Fintech: Offering Financial Inclusion in an Increasingly Decentralized World?

Shelby Challis

Last month, I had the opportunity to attend MoneyConf 2016, a two-day global conference that focused on technological innovations within the financial sector, otherwise known as the Fintech industry.

This year’s conference was hosted in Madrid, and brought together disruptive startups, entrepreneurs, investors, and some of the world’s leading financial institutions. The event drew 1,855 attendees from 62 countries around the world.

The discussions focused primarily on 14 topics relating to Fintech, including big data, banking infrastructure, and regulation and cyptocurrencies.

I sat down with two speakers from the conference to discuss the ways in which Fintech is revolutionizing financial systems and the governance structures that fundamentally underpin it.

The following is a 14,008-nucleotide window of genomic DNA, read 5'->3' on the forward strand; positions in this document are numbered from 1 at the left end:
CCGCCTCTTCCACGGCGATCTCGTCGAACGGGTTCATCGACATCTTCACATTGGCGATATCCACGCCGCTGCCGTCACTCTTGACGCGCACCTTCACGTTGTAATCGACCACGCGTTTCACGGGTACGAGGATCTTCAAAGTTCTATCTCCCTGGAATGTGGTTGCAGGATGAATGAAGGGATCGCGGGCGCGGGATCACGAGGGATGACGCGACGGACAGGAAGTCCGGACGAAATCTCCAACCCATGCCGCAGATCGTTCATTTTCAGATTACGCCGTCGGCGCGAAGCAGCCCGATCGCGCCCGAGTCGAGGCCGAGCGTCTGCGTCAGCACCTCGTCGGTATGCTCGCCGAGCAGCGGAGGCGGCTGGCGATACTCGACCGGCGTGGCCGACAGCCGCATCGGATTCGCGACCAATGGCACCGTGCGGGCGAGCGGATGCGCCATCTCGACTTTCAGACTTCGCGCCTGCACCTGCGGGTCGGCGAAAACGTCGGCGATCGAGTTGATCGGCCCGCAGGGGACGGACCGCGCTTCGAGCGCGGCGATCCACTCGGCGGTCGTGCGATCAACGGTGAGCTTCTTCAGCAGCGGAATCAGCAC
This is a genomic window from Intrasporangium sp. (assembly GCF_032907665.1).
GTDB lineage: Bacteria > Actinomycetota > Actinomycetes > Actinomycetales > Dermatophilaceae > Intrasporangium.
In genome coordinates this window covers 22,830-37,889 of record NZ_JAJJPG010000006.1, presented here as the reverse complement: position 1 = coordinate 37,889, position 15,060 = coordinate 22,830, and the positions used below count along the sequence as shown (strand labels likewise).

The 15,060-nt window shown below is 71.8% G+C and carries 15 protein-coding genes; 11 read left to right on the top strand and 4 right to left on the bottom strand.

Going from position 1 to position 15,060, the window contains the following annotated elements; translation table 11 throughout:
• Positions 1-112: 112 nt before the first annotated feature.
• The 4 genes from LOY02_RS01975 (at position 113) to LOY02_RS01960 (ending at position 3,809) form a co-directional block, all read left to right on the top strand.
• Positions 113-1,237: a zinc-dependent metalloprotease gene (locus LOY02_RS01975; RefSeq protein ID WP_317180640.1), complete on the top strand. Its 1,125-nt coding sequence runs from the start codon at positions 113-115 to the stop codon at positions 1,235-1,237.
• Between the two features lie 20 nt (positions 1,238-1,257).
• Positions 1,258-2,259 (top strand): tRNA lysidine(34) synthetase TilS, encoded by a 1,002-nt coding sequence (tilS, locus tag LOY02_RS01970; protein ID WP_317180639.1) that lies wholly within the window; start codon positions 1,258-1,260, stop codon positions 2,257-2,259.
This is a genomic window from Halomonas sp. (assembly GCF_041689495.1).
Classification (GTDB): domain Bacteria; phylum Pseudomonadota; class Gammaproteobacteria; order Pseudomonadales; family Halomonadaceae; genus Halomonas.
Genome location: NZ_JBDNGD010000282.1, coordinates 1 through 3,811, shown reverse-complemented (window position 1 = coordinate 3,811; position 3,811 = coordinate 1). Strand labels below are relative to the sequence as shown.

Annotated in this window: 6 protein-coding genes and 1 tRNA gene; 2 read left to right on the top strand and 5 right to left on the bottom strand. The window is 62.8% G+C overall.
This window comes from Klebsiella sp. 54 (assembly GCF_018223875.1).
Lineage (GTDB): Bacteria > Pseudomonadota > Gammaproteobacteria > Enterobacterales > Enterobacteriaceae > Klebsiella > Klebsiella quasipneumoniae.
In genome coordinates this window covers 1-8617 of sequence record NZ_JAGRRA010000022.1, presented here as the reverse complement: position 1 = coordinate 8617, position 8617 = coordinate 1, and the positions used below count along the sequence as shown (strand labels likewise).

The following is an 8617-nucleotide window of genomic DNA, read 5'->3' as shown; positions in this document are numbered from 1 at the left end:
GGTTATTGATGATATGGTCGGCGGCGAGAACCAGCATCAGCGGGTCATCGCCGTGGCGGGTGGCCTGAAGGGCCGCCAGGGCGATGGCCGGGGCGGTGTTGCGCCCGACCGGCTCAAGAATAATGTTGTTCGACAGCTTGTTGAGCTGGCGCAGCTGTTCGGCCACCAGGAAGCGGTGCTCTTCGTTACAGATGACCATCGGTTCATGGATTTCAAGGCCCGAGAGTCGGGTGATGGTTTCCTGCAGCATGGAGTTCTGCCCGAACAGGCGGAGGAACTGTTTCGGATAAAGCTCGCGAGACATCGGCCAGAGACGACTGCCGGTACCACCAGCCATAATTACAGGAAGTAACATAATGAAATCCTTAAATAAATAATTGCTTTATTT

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We discussed the attempts of centralized governance structures to regulate an increasingly decentralized industry, and the inherent trade-offs that these structures face in terms of having to mitigate risk, while also potentially disincentivizing both innovation and growth. We also spoke of the potential shift away from traditional banking structures to startup challengers, (whether market lenders or small banks), and the implications of that shift for our regulators. Lastly, we looked at the social impact of the digitization of banking and what those impacts mean for some of the world’s most economically disenfranchised people.

Chris Skinner, the bestselling author of Digital Bank and current Chair of the European networking forum, the Financial Services Club, sat down with me to discuss the Fintech industry’s governance structures, and his views on the different regulatory environments that could either stifle or encourage innovation in this field.

Skinner compared the United States system of decentralized regulation to the United Kingdom’s  centralized system. Ultimately, he sees the decentralization that characterizes the US, and the resulting multiple regulatory agencies with which an emerging Fintech company must comply, as stifling growth and innovation. He compared this to the UK, where Fintech companies are only required to comply with one set of regulations, administered by a centralized agency.